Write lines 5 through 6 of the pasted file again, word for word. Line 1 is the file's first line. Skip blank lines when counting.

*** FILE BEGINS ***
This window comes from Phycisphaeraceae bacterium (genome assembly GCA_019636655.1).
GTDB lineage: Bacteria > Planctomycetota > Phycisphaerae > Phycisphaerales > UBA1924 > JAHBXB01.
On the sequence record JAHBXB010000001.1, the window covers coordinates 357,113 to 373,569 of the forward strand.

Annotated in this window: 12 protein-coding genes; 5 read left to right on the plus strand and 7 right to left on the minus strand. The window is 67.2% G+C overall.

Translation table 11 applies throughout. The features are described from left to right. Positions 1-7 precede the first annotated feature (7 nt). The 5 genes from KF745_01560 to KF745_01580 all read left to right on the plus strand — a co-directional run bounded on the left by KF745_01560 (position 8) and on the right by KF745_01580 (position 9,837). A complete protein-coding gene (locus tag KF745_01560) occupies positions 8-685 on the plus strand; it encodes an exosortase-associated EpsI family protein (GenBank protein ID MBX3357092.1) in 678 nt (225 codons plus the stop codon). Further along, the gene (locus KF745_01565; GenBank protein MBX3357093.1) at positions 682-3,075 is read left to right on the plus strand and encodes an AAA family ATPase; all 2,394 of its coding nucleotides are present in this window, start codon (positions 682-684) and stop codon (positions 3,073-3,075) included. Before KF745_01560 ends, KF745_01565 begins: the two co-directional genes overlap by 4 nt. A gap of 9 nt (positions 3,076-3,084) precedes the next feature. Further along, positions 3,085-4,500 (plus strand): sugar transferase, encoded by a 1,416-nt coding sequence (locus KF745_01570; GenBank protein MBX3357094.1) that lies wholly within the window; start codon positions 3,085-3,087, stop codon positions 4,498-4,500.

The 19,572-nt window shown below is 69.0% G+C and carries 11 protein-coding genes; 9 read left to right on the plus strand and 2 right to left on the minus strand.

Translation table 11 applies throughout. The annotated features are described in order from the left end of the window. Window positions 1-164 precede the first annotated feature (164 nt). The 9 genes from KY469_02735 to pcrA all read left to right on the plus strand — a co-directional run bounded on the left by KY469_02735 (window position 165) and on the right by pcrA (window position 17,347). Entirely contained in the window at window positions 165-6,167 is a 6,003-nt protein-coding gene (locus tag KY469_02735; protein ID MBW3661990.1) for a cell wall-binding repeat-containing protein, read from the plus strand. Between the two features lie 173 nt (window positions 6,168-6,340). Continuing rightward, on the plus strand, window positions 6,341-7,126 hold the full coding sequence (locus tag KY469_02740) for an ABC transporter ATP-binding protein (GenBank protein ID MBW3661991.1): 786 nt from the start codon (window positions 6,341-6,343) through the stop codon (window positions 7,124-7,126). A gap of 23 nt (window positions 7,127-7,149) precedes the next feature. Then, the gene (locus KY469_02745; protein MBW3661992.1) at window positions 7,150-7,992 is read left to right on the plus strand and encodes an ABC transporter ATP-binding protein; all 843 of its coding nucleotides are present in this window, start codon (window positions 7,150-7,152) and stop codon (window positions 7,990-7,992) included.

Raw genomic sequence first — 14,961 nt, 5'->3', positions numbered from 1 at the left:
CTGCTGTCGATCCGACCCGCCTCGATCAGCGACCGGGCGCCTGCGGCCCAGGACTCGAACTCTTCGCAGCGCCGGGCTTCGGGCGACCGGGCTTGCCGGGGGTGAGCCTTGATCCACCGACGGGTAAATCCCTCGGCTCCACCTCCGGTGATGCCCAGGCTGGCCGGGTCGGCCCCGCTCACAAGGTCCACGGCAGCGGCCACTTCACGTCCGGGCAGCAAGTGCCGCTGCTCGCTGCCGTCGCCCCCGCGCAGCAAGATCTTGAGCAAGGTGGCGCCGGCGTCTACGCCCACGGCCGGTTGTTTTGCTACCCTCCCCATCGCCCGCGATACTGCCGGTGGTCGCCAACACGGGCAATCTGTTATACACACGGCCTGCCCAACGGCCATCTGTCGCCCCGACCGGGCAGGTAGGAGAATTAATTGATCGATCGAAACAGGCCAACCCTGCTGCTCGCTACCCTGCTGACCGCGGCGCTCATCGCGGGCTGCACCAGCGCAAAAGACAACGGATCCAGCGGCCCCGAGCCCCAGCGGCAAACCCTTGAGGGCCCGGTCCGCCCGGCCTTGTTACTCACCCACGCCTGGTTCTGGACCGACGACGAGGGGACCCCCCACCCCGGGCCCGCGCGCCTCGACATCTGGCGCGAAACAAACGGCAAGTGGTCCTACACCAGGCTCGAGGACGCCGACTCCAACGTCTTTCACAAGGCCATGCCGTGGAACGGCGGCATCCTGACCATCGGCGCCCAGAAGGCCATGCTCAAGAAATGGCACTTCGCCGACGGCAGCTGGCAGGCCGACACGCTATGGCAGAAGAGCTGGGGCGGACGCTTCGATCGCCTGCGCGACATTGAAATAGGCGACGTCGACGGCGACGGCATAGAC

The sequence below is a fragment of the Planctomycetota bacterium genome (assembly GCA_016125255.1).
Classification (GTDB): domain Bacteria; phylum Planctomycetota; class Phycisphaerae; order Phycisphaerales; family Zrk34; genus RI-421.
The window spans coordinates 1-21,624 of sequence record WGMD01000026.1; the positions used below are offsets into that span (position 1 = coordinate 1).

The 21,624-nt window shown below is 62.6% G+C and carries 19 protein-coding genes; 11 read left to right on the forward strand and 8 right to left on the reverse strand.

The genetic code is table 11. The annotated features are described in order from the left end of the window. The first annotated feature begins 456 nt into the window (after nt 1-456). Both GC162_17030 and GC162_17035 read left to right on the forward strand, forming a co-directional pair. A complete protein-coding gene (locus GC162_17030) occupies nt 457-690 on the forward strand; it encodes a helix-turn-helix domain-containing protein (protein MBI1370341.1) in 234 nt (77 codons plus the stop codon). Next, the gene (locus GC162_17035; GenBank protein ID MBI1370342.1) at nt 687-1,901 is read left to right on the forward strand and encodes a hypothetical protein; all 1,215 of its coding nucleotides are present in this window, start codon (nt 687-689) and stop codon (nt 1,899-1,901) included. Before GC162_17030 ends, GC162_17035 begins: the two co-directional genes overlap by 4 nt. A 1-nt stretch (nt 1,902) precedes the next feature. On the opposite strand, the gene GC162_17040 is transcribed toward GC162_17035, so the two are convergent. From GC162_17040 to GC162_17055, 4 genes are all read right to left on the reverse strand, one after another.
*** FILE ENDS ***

Translation table 11 applies throughout. The features are described from left to right. Positions 1-7 precede the first annotated feature (7 nt). The 5 genes from KF745_01560 to KF745_01580 all read left to right on the plus strand — a co-directional run bounded on the left by KF745_01560 (position 8) and on the right by KF745_01580 (position 9,837). A complete protein-coding gene (locus tag KF745_01560) occupies positions 8-685 on the plus strand; it encodes an exosortase-associated EpsI family protein (GenBank protein ID MBX3357092.1) in 678 nt (225 codons plus the stop codon). Further along, the gene (locus KF745_01565; GenBank protein MBX3357093.1) at positions 682-3,075 is read left to right on the plus strand and encodes an AAA family ATPase; all 2,394 of its coding nucleotides are present in this window, start codon (positions 682-684) and stop codon (positions 3,073-3,075) included. Before KF745_01560 ends, KF745_01565 begins: the two co-directional genes overlap by 4 nt. A gap of 9 nt (positions 3,076-3,084) precedes the next feature. Further along, positions 3,085-4,500 (plus strand): sugar transferase, encoded by a 1,416-nt coding sequence (locus KF745_01570; GenBank protein MBX3357094.1) that lies wholly within the window; start codon positions 3,085-3,087, stop codon positions 4,498-4,500.

The 19,572-nt window shown below is 69.0% G+C and carries 11 protein-coding genes; 9 read left to right on the plus strand and 2 right to left on the minus strand.